Your Dream Should Be As Big As Possible

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As a dreamer who dreams of getting a screenplay produced, last week I wrote about Anne Jordan, screenwriter, editor, creative writing and screen writing instructor and how she isn’t aware of the positive impact she has made on so many.

She has probably lost count of the vast number of people she has taught and mentored over the years.

As we sat down for the second part of my interview with her (see last week’s for the first part titled, Anne Jordan’s Secret Screenplay Advice! World Exclusive Tell-All), she asked me,

Why would you want to interview me?

There are clearly more important people.

You could interview Ellen Sandler or Victoria Wisdom, Connie Nielsen or a casting director, why me?

I told her that since I’m new to the screen writing game, I wanted to interview someone who mentors people who are just getting a start on their screen writing career.

She is a perfect candidate because she –

  • Is tirelessly working in the trenches day in day out.
  • Is a straight shooter – she tells you where your screenplay went right and where it falls short.
  • Gave my friend Laurie and me a brutally honest critique of our screenplay, Divine Intervention. Can you say major revisions will need to be made to make our script more enticing to the investors?
  • Is our biggest cheerleader.
  • Possesses a treasure trove of information.
  • Is a networking savant-she’s on Facebook with 4,626 friends.
  • Believes in herself and that trait rubs off on everyone.
  • Has the wisdom to educate herself on ALL aspects of the screen writing world.

I had a couple of questions left for Anne as we concluded our interview –

Q. Can you explain the importance of getting involved in a screenwriters group?

A. Screenwriters need to spend time with other screenwriters because:

They receive unconditional support

Every writer needs to hear constructive criticism in a positive, nurturing environment

They speak the same language

They understand the struggles a writer experiences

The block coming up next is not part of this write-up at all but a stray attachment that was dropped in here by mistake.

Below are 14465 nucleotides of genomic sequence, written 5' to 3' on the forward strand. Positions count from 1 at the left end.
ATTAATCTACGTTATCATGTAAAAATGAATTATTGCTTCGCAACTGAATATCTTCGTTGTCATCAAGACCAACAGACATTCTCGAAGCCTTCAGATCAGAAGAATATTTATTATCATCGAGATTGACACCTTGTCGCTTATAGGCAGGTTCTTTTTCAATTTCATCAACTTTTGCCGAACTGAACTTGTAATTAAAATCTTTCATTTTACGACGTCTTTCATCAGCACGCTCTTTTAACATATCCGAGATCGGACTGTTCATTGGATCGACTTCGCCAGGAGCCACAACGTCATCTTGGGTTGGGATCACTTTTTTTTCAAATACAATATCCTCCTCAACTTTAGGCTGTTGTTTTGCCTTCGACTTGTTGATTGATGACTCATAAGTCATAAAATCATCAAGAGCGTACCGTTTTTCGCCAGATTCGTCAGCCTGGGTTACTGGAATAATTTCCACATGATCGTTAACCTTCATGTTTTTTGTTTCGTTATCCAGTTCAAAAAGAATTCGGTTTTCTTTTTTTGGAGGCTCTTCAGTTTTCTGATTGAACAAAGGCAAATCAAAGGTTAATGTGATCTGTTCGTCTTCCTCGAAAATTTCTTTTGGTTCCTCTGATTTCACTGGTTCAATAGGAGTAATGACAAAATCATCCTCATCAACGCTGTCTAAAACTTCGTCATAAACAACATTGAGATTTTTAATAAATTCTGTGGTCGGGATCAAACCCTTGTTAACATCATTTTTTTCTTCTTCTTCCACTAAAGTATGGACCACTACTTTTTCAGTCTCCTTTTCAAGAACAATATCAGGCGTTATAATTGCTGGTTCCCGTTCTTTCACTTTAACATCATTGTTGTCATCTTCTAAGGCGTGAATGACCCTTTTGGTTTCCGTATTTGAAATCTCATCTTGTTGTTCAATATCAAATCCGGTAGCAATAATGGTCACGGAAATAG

They network-you never know who knows who that will be able to further your career

I formed the NCS-NorCalScreenwriters to be dedicated to the education and support of screenwriters, actors and filmmakers. The group holds weekly meetings, offers basic and advanced screenwriting classes, script evaluation, script consulting and editing services.

I often assign writing exercises that are then read aloud to the group. They may include: writing a scene, description of a character or place and writing commercials.

Anne understands the importance of having your script read out loud. She will have you bring in 5-ten pages of your script and assign NCS members to read each character’s parts.

Hearing your words read can be very enlightening.

It clearly illustrates what is working and what isn’t. Members may give you some insight that never have occurred to you-hence, giving you the chance to make revisions and improving your script tenfold.

Q. Any exciting news about NCSE ’11?

A. I hope to build on the success I had with the inaugural 2010 Expo. I’ve sparked a lot of interest from new potential sponsors – influential people wanting to speak at the 2011 Expo and a new crew of eager participants.

Anne then offered me these tips:

  • Write the best script possible
  • Find a way to write a screenplay that is geared toward the target audience of 18-24 year old males
  • Older screenwriters have an edge because they have more life experiences to draw from that will create richer stories